Ram-Zet - Neutralized - 4.5/5
You'd think with my love of the Avant-Garde that any metal band that feels compelled to name the man responsible for the didgeridoo lines would grab my attention, yet somehow these guys I managed to miss. In case you missed out on this genre, Avant-Garde largely means little more than 'its a little bit weird' metal. Often they're so unique that half-joking long descriptors become the norm, either devised themselves like Alamaailman Vasarat's 'kebab-kosher-traffic-punk-film music,' or by others like my own description of Diapsiquir and their 'Frenchman-on-LSD-Ranting-About-the-Ills-of-Modern-Man' metal. Bringing me pleasantly to the matter of Ram-Zet and their 'anything goes' brand of metal.
The core is undeniably metal, but I mean that in all its vague glory; metal but you can't quite figure out what kind, other than its hard, heavy and makes you want to bang your head. Doom overtones, blackened interludes and neo-classical solo's amidst what only be described as a plethora of flourishes. Taking centre stage are the female vocalist transitioning between the burlesque, almost 'Stolen Babies' lines and perhaps more conventional Nightwish cloned faux-operatic. If nothing more you can consider this a “Gothic” metal band where the band never has nothing to do. Acoustic quasi-flamenco pieces counteract the fuzzy blackened tremolo riffs and Chthonic-esque high pitched growls, doom like slow bass lines and aforementioned shredded solo's mixed up with the occasional jazz fusion noodling. There's tribal atmospheres, 16th century classical lines amidst a very noise rock backing; Meshuggah like djent tones make things sound nice and complex to break out from and show something on the opposite side of the spectrum; “Addict” opens like a Frank Klepacki piece only to evolve and mutate over the course of the next thirty seconds. Like I said, it really is 'anything goes,' and with such a crisp production that allows every element to ring out loud and proud, it becomes more than a little exciting from an album as you never quite know what they'll break out next.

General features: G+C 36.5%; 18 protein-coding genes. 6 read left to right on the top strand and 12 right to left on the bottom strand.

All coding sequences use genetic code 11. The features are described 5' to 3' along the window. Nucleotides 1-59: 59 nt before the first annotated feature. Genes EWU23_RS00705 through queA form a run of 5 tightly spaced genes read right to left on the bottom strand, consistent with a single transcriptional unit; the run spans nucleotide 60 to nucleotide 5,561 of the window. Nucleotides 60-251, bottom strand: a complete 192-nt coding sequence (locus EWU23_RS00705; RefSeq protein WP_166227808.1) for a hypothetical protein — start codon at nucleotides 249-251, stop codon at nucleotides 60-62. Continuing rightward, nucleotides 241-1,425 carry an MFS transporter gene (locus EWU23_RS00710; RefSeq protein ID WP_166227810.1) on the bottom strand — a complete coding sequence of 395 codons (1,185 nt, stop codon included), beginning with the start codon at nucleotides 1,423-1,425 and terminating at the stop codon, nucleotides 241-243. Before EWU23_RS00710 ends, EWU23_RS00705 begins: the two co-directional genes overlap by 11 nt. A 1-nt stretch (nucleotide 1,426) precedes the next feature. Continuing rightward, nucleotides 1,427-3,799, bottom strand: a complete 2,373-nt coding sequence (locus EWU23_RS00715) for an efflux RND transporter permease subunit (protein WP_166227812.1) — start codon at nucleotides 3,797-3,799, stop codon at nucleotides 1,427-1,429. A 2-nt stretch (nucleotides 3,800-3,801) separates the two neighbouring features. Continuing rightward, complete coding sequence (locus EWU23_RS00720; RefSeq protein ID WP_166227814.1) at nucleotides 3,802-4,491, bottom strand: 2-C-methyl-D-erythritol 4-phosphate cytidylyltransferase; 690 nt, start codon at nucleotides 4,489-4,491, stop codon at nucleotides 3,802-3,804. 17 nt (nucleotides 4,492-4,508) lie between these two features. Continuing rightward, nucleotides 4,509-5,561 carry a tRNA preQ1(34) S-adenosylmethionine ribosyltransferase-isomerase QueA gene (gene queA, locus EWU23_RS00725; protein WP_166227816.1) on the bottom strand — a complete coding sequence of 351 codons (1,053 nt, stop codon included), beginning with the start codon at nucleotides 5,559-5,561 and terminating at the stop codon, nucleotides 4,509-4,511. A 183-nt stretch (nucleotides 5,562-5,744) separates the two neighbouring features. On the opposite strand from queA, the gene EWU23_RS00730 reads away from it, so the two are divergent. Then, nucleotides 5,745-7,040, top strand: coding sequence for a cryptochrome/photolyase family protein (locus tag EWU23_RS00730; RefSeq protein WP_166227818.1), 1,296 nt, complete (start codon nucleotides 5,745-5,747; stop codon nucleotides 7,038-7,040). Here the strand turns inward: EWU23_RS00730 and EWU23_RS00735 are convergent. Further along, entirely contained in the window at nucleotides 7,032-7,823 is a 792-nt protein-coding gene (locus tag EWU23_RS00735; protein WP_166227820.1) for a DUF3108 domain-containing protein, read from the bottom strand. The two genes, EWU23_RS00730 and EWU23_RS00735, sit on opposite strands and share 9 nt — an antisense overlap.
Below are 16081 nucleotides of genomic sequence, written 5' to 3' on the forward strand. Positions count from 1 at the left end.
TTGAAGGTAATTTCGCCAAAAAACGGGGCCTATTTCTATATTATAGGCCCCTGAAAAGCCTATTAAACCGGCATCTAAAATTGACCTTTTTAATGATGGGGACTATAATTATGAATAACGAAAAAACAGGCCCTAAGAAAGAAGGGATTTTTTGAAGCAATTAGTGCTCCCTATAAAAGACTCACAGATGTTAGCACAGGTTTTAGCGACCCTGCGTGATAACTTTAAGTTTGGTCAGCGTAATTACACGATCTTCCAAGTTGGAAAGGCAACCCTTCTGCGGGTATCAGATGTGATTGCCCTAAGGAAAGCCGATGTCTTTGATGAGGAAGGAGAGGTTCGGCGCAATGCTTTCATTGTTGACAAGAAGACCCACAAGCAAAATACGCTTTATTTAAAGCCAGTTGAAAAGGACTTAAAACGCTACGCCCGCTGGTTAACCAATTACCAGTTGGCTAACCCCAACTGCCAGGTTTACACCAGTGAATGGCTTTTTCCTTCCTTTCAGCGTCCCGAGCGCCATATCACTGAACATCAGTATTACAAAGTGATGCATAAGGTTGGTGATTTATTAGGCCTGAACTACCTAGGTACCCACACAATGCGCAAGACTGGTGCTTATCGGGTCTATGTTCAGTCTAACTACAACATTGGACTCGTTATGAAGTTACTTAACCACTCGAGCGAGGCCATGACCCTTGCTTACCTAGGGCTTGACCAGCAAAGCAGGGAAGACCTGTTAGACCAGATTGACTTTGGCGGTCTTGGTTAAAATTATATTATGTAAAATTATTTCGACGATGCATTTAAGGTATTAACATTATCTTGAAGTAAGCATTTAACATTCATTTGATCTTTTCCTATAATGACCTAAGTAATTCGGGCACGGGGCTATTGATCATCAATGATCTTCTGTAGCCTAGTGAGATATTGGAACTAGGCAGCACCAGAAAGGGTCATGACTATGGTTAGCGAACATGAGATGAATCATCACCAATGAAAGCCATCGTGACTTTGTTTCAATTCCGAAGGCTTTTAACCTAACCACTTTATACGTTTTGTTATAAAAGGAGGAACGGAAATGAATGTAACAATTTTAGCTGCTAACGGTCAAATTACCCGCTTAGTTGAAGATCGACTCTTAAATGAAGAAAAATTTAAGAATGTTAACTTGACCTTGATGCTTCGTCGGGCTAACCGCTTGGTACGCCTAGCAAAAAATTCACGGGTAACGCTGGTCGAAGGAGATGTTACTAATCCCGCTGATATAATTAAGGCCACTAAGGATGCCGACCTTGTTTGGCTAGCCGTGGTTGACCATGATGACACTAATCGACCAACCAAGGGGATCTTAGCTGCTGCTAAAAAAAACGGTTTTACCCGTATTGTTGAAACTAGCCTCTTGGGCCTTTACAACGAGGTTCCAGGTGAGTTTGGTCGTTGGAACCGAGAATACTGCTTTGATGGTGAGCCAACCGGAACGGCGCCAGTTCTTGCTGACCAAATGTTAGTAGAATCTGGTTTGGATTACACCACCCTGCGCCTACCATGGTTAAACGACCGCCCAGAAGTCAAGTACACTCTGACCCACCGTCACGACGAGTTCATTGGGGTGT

But these influences are fleeting flourishes; sprinkles atop the main dessert to lend it a little flavour, and whilst it does that well, it does little to hide that the meat doesn't always quite live up to those same hopes. Certainly, these flourishes never feel out of context, and are never around for longer than a few moments to really make too much of an issue even if they were, but in order to make so many styles fit the metal being played needs to be fairly accommodating as a result, and as Shakespeare would say, 'there's the rub.' None of the musicians are bad at wielding their weapon but rather the compositions themselves feel somewhat basic at the albums start, merely using metal as a platform for their little diversions; a glue to keep the coherency together. The overarching compositions for each track grows stronger as the album progresses, seeming to lose their inhibitions that prevented them from hurtling headfirst into the next passage and 'embracing the Avant-Garde' as it were, but it takes it's time to get moving. It doesn't invoke a strong sense of atmosphere or aggression until the final half of the album, and it's all remarkably catchy but it still brings up questions on its replayability. Certainly, at first it's exciting, twisting and turning and kicking up new idea's left right and centre, but when you've learnt the track and its diversions, all that's left is a lot of instruments playing rather basic lines. You might not still be listening to it years down the line, but it might take you month's before you learn the tracks well enough to remember what's just around the corner.
Highlights: Beautiful Pain, To Ashes
Over the years this has grown into my own personal project, reviewing the artists that I discover and interest me. If you wish to see more of my work, particularly my more metal-orientated material, you can find me as a regular contributor for the online magazine
Posted by T. Bawden Thursday, 16 February 2012